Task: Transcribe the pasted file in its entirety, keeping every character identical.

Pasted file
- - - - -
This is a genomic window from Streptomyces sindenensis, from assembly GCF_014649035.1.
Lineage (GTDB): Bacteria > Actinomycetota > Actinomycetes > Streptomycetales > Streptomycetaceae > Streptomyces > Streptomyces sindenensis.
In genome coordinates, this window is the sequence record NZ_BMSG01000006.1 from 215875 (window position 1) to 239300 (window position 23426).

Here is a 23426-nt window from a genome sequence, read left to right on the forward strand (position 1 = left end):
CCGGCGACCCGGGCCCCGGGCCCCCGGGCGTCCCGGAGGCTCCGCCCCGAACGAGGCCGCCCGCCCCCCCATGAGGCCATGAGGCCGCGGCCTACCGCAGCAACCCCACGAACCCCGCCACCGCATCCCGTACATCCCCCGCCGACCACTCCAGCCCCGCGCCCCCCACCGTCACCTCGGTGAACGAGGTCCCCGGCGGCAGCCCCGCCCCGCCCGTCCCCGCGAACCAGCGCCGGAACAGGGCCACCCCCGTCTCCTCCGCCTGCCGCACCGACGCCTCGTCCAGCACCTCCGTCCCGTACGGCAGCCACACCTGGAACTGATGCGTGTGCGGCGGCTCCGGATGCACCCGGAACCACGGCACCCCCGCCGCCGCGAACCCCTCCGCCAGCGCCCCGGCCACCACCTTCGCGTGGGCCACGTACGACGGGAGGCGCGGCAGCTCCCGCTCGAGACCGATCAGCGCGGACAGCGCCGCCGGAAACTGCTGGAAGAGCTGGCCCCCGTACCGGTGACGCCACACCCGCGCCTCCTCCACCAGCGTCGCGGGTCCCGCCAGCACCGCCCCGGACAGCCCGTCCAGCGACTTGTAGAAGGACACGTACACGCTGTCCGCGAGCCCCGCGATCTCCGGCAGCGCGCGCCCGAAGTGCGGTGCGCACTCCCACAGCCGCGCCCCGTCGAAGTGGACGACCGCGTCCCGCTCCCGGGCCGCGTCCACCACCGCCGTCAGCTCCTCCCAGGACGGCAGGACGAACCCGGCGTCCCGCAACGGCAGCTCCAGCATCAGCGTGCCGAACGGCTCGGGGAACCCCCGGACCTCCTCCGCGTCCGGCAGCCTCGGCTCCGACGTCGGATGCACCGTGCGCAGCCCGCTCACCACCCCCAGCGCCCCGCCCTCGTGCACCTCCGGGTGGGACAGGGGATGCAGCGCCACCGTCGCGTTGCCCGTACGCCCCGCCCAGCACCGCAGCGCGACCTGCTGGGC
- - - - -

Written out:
This is a genomic window from Streptomyces sindenensis, from assembly GCF_014649035.1.
Lineage (GTDB): Bacteria > Actinomycetota > Actinomycetes > Streptomycetales > Streptomycetaceae > Streptomyces > Streptomyces sindenensis.
In genome coordinates, this window is the sequence record NZ_BMSG01000006.1 from 215875 (window position 1) to 239300 (window position 23426).

Here is a 23426-nt window from a genome sequence, read left to right on the forward strand (position 1 = left end):
CCGGCGACCCGGGCCCCGGGCCCCCGGGCGTCCCGGAGGCTCCGCCCCGAACGAGGCCGCCCGCCCCCCCATGAGGCCATGAGGCCGCGGCCTACCGCAGCAACCCCACGAACCCCGCCACCGCATCCCGTACATCCCCCGCCGACCACTCCAGCCCCGCGCCCCCCACCGTCACCTCGGTGAACGAGGTCCCCGGCGGCAGCCCCGCCCCGCCCGTCCCCGCGAACCAGCGCCGGAACAGGGCCACCCCCGTCTCCTCCGCCTGCCGCACCGACGCCTCGTCCAGCACCTCCGTCCCGTACGGCAGCCACACCTGGAACTGATGCGTGTGCGGCGGCTCCGGATGCACCCGGAACCACGGCACCCCCGCCGCCGCGAACCCCTCCGCCAGCGCCCCGGCCACCACCTTCGCGTGGGCCACGTACGACGGGAGGCGCGGCAGCTCCCGCTCGAGACCGATCAGCGCGGACAGCGCCGCCGGAAACTGCTGGAAGAGCTGGCCCCCGTACCGGTGACGCCACACCCGCGCCTCCTCCACCAGCGTCGCGGGTCCCGCCAGCACCGCCCCGGACAGCCCGTCCAGCGACTTGTAGAAGGACACGTACACGCTGTCCGCGAGCCCCGCGATCTCCGGCAGCGCGCGCCCGAAGTGCGGTGCGCACTCCCACAGCCGCGCCCCGTCGAAGTGGACGACCGCGTCCCGCTCCCGGGCCGCGTCCACCACCGCCGTCAGCTCCTCCCAGGACGGCAGGACGAACCCGGCGTCCCGCAACGGCAGCTCCAGCATCAGCGTGCCGAACGGCTCGGGGAACCCCCGGACCTCCTCCGCGTCCGGCAGCCTCGGCTCCGACGTCGGATGCACCGTGCGCAGCCCGCTCACCACCCCCAGCGCCCCGCCCTCGTGCACCTCCGGGTGGGACAGGGGATGCAGCGCCACCGTCGCGTTGCCCGTACGCCCCGCCCAGCACCGCAGCGCGACCTGCTGGGC